Seychelles' export ban on coco de mer kernel forces businesses into processed products
The ban on the exportation of coco de mer kernel was announced by the Seychelles’ President Danny Faure in his State of the Nation Address last month (SIF)
(Seychelles News Agency) - What is in demand for processed products made from the coco de mer kernel? This is what businesses need to find out now that there is a ban on exports of the kernel.
Patrick Bonne, owner of Island Scent, has been exporting coco de mer kernels for the past 15 years. Bonne told SNA that the challenge now is to identify which products made from the kernel sells the most.
The ban on the exportation of coco de mer kernel was announced by the Seychelles’ President Danny Faure in his State of the Nation Address last month. The ban came into force March 1.
The Ministry of Environment, Energy and Climate Change has announced that only processed products will now be exported and the ministry will be working closely with the exporters, who must keep all kernels in stock.
Bonne said that the kernel can be transformed into products such as oil, cosmetics as well as food, however before investing in a processing facility he needs to know what is the most sought after product.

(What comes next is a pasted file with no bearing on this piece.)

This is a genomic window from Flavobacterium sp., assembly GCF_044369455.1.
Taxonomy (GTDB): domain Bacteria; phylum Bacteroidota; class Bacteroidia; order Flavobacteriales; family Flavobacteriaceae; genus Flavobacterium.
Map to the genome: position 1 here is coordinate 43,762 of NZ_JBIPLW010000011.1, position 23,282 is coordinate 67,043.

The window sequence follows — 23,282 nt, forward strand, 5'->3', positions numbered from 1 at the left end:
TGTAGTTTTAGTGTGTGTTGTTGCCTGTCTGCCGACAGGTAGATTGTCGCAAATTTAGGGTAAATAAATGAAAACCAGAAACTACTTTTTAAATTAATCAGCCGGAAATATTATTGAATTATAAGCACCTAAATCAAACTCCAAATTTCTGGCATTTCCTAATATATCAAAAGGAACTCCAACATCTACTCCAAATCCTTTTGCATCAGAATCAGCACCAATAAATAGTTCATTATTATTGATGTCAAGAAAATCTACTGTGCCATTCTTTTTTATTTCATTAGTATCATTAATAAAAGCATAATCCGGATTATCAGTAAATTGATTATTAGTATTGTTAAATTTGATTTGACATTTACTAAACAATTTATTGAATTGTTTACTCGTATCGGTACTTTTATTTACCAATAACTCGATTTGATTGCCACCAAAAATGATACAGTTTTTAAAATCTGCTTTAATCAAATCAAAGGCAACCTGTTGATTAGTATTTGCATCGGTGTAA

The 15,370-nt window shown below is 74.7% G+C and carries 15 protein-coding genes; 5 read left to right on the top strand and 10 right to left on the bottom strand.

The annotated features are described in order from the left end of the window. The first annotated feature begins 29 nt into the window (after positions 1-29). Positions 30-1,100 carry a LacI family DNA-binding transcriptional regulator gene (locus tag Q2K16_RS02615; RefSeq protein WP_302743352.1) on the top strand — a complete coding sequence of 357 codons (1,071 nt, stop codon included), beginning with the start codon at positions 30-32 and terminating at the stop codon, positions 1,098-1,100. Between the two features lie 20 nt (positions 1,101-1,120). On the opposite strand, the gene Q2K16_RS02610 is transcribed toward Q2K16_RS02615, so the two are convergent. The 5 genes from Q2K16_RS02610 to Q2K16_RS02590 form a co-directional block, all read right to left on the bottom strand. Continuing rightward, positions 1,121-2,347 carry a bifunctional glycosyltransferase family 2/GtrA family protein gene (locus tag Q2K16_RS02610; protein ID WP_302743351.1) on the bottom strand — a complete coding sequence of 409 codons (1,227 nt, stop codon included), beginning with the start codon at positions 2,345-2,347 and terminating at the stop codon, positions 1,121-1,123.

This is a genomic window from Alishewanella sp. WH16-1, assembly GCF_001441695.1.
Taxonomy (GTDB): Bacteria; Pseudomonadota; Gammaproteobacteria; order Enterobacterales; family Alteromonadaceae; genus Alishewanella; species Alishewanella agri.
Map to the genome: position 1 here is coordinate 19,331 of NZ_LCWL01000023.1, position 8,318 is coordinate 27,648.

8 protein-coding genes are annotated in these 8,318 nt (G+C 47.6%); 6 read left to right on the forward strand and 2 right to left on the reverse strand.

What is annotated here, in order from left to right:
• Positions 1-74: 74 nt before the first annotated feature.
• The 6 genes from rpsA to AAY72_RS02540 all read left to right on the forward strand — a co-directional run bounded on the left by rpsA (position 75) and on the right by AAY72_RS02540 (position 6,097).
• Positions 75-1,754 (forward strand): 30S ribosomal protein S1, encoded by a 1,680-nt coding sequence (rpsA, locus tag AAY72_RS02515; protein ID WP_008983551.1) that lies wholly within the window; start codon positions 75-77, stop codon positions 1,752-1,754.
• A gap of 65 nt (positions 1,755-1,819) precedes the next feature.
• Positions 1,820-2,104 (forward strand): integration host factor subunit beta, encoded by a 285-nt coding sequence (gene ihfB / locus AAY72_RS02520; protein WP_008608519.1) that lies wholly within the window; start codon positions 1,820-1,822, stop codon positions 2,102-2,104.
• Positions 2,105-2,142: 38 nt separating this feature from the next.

Island Scent is one of the two businesses in Seychelles, a group of 115 islands in the western Indian Ocean, which have been exporting kernels. It exported around 1.2 tonnes of kernels to Asia every year. All coco de mer nuts were from Praslin, the second-most populated island, where the coco de mer grows in its natural state.
Bonne has also expressed his concern with the level of poaching of the endemic species.
“While the government has imposed the ban, illegal activities will still continue and may increase. Kernels will still leave Seychelles and trade in countries as close as Madagascar,” said Bonne.
Poaching is one of the hindrances to the growth and re-population of the coco de mer, the world’s biggest nut.
A two-year survey carried out on Curieuse Island and published last year confirmed that poaching is harming the population of the coco de mer, which is already listed as threatened by the International Union for Conservation of Nature (IUCN).
Amendments were made to the coco de mer management decree in 2015 with new provisions on offences and penalties.
The revised minimum penalty is around $1,930 (25,000 Seychelles rupees) up to a maximum of $38,670 (500,000 rupees). A two-year prison sentence can also be imposed on the culprits of such offences.
Once the processing industries are established, tax money collected will be used to revive the Praslin Development Fund while more coco de mer trees will be planted to ensure its sustainability.